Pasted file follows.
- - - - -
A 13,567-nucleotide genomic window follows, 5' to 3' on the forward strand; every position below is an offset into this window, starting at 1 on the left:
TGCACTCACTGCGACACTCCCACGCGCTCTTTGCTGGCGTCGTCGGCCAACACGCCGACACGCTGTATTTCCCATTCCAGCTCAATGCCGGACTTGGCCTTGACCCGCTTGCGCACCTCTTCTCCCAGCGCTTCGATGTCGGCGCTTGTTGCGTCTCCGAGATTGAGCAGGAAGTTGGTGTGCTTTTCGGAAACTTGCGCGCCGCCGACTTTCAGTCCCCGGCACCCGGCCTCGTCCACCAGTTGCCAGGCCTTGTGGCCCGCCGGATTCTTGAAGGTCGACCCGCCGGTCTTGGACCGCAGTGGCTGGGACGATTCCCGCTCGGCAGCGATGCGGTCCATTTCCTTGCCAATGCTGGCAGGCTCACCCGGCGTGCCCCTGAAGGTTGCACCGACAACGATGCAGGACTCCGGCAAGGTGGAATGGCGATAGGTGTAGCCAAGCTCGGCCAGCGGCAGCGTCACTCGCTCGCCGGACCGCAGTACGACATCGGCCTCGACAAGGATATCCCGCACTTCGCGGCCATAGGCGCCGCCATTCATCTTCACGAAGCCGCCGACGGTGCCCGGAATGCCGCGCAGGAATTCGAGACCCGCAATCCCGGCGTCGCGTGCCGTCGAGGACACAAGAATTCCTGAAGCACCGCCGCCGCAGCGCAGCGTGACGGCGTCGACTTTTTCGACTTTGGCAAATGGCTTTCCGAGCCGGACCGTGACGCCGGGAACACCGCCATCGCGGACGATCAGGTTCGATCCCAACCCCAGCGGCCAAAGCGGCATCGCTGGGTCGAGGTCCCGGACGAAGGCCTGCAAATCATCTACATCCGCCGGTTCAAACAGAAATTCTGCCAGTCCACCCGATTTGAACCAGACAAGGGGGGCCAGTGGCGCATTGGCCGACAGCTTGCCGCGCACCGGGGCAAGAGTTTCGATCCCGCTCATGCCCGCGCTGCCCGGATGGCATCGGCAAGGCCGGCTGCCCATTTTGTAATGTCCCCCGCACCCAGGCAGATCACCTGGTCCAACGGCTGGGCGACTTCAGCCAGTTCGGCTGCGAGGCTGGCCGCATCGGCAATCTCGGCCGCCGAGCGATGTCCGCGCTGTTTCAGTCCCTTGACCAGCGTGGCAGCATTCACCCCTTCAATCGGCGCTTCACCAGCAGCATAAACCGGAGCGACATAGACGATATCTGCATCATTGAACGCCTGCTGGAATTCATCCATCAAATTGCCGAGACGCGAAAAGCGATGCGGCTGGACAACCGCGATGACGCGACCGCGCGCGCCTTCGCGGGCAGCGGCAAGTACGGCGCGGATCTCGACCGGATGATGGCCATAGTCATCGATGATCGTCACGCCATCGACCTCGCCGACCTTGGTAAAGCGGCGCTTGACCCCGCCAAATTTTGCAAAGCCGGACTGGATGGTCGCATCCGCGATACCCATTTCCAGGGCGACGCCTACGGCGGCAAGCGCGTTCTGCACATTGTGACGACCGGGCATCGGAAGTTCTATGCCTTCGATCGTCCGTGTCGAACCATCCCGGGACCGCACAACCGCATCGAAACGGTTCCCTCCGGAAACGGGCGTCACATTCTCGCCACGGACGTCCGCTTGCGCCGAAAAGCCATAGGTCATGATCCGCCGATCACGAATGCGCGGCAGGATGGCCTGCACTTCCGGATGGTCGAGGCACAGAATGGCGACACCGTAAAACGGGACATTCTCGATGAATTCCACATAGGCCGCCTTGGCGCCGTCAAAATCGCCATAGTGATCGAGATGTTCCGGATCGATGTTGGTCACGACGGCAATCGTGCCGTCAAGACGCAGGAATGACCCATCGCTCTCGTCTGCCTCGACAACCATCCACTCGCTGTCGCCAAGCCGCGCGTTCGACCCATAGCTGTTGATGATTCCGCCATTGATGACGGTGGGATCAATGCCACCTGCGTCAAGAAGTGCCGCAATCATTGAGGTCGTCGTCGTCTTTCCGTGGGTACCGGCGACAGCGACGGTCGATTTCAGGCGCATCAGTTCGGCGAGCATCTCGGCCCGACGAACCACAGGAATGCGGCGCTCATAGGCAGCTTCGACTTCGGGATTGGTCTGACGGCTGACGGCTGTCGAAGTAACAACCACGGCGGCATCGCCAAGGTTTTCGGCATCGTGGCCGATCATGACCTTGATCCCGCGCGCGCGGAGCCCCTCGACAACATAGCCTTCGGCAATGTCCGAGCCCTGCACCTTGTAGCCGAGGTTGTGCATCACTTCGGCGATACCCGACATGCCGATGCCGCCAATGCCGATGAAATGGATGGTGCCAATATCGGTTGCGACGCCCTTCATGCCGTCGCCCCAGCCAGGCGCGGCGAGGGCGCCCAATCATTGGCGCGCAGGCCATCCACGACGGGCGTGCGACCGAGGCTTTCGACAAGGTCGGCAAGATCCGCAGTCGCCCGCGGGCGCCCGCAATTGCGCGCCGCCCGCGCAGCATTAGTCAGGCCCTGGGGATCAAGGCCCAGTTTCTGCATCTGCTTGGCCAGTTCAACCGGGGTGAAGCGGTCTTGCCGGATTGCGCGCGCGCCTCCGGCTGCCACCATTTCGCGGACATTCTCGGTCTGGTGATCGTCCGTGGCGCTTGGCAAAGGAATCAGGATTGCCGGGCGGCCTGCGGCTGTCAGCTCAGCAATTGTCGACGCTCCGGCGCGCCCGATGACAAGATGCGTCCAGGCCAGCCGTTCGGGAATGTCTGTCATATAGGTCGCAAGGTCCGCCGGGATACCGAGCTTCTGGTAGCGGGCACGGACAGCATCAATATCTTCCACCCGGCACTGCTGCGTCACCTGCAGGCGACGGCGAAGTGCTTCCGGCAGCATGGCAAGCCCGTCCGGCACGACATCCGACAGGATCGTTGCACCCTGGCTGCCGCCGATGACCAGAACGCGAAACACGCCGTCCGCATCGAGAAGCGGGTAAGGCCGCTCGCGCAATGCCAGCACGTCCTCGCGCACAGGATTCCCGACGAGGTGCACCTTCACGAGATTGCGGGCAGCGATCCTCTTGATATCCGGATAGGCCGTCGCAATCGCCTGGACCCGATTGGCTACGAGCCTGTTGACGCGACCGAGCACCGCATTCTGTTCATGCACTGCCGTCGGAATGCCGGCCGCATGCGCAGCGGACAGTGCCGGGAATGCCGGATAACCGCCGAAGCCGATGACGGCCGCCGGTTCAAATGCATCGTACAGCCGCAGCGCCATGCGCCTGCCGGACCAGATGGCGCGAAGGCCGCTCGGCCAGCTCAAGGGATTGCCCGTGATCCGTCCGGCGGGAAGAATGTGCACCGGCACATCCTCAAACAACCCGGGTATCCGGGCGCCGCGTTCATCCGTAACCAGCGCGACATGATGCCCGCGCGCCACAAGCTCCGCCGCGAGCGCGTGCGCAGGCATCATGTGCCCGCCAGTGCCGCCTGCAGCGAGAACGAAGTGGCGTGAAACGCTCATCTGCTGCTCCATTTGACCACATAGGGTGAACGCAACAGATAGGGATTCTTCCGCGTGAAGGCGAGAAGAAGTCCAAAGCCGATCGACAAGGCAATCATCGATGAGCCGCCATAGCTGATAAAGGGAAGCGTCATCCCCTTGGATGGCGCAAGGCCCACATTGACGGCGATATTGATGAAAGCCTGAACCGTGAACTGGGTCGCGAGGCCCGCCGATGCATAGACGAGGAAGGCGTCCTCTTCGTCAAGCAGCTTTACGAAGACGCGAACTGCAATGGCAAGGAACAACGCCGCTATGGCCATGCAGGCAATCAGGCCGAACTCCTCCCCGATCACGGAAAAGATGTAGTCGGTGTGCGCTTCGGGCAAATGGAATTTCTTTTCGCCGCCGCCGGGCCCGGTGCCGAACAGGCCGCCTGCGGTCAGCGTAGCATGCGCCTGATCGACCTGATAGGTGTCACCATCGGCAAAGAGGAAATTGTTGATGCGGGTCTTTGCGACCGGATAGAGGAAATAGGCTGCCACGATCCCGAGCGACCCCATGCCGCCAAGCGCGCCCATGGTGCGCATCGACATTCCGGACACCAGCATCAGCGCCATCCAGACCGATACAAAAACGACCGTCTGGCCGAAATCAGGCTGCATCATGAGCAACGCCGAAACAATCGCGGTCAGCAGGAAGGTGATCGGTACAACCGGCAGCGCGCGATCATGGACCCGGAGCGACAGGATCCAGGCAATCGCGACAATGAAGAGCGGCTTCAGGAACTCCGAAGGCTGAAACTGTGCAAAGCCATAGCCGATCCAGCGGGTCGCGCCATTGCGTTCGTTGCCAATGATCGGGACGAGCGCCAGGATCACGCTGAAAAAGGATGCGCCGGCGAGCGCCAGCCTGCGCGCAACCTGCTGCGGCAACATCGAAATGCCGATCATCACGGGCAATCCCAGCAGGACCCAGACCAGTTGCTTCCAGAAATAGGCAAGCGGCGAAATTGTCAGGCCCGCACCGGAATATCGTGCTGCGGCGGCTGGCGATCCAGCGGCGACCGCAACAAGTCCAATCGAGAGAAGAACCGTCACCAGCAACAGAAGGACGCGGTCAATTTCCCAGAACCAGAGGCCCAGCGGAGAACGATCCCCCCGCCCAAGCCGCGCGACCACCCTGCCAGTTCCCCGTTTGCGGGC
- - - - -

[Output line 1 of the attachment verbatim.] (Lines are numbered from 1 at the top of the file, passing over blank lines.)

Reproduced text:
A 13,567-nucleotide genomic window follows, 5' to 3' on the forward strand; every position below is an offset into this window, starting at 1 on the left: